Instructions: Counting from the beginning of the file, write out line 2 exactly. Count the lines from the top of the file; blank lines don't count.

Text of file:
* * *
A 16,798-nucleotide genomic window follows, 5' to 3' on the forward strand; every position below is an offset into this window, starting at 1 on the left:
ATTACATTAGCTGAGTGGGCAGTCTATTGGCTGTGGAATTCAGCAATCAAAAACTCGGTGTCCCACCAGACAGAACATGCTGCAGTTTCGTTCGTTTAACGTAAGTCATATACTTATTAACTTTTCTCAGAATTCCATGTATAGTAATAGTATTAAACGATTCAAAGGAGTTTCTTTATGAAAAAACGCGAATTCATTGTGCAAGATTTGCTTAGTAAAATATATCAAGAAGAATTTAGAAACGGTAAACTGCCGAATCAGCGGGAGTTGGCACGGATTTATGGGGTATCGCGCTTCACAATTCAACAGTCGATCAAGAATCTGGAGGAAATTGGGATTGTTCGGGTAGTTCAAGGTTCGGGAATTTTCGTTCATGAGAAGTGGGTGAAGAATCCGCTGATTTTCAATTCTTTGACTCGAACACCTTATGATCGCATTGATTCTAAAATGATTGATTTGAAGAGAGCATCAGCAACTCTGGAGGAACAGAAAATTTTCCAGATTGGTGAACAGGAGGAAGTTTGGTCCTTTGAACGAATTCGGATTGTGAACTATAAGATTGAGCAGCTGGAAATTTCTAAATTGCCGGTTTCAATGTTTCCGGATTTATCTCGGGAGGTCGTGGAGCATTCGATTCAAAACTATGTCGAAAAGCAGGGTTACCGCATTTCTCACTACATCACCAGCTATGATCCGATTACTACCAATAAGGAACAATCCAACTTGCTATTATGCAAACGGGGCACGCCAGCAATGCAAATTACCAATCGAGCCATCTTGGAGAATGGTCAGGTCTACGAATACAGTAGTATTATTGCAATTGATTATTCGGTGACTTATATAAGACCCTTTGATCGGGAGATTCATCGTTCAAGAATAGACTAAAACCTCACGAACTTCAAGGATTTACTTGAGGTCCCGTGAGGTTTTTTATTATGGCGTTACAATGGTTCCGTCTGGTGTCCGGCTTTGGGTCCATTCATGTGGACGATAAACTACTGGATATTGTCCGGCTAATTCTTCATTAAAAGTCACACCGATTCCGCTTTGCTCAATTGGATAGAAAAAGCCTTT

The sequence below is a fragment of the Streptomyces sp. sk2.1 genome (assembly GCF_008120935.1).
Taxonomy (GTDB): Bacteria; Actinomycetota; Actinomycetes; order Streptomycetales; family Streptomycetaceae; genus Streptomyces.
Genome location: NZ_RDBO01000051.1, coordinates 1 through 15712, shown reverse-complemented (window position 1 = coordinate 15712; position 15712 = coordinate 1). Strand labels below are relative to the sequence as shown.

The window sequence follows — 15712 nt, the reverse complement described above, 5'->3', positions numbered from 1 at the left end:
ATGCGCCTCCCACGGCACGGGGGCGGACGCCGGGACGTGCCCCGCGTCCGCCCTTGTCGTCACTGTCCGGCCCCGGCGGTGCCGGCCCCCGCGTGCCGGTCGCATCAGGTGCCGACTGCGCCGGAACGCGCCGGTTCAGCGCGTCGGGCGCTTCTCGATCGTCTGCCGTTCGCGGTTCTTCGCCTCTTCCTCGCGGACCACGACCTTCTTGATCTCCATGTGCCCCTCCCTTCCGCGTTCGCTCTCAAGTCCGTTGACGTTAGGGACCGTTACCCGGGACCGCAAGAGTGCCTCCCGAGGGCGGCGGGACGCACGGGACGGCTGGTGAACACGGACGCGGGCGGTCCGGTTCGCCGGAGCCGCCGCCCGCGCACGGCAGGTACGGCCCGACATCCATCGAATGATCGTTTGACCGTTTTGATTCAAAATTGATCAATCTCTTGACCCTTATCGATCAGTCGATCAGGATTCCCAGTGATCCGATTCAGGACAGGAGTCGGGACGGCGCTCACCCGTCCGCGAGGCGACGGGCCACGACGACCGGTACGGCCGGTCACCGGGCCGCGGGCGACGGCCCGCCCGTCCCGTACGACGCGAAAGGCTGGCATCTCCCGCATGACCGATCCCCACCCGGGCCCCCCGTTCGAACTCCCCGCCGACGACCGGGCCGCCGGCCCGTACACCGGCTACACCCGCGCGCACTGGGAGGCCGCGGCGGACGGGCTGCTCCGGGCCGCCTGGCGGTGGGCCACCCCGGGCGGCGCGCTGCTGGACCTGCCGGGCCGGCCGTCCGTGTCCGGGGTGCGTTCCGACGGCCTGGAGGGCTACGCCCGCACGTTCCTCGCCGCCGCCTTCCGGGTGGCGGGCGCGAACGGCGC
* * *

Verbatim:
ATTACATTAGCTGAGTGGGCAGTCTATTGGCTGTGGAATTCAGCAATCAAAAACTCGGTGTCCCACCAGACAGAACATGCTGCAGTTTCGTTCGTTTAACGTAAGTCATATACTTATTAACTTTTCTCAGAATTCCATGTATAGTAATAGTATTAAACGATTCAAAGGAGTTTCTTTATGAAAAAACGCGAATTCATTGTGCAAGATTTGCTTAGTAAAATATATCAAGAAGAATTTAGAAACGGTAAACTGCCGAATCAGCGGGAGTTGGCACGGATTTATGGGGTATCGCGCTTCACAATTCAACAGTCGATCAAGAATCTGGAGGAAATTGGGATTGTTCGGGTAGTTCAAGGTTCGGGAATTTTCGTTCATGAGAAGTGGGTGAAGAATCCGCTGATTTTCAATTCTTTGACTCGAACACCTTATGATCGCATTGATTCTAAAATGATTGATTTGAAGAGAGCATCAGCAACTCTGGAGGAACAGAAAATTTTCCAGATTGGTGAACAGGAGGAAGTTTGGTCCTTTGAACGAATTCGGATTGTGAACTATAAGATTGAGCAGCTGGAAATTTCTAAATTGCCGGTTTCAATGTTTCCGGATTTATCTCGGGAGGTCGTGGAGCATTCGATTCAAAACTATGTCGAAAAGCAGGGTTACCGCATTTCTCACTACATCACCAGCTATGATCCGATTACTACCAATAAGGAACAATCCAACTTGCTATTATGCAAACGGGGCACGCCAGCAATGCAAATTACCAATCGAGCCATCTTGGAGAATGGTCAGGTCTACGAATACAGTAGTATTATTGCAATTGATTATTCGGTGACTTATATAAGACCCTTTGATCGGGAGATTCATCGTTCAAGAATAGACTAAAACCTCACGAACTTCAAGGATTTACTTGAGGTCCCGTGAGGTTTTTTATTATGGCGTTACAATGGTTCCGTCTGGTGTCCGGCTTTGGGTCCATTCATGTGGACGATAAACTACTGGATATTGTCCGGCTAATTCTTCATTAAAAGTCACACCGATTCCGCTTTGCTCAATTGGATAGAAAAAGCCTTT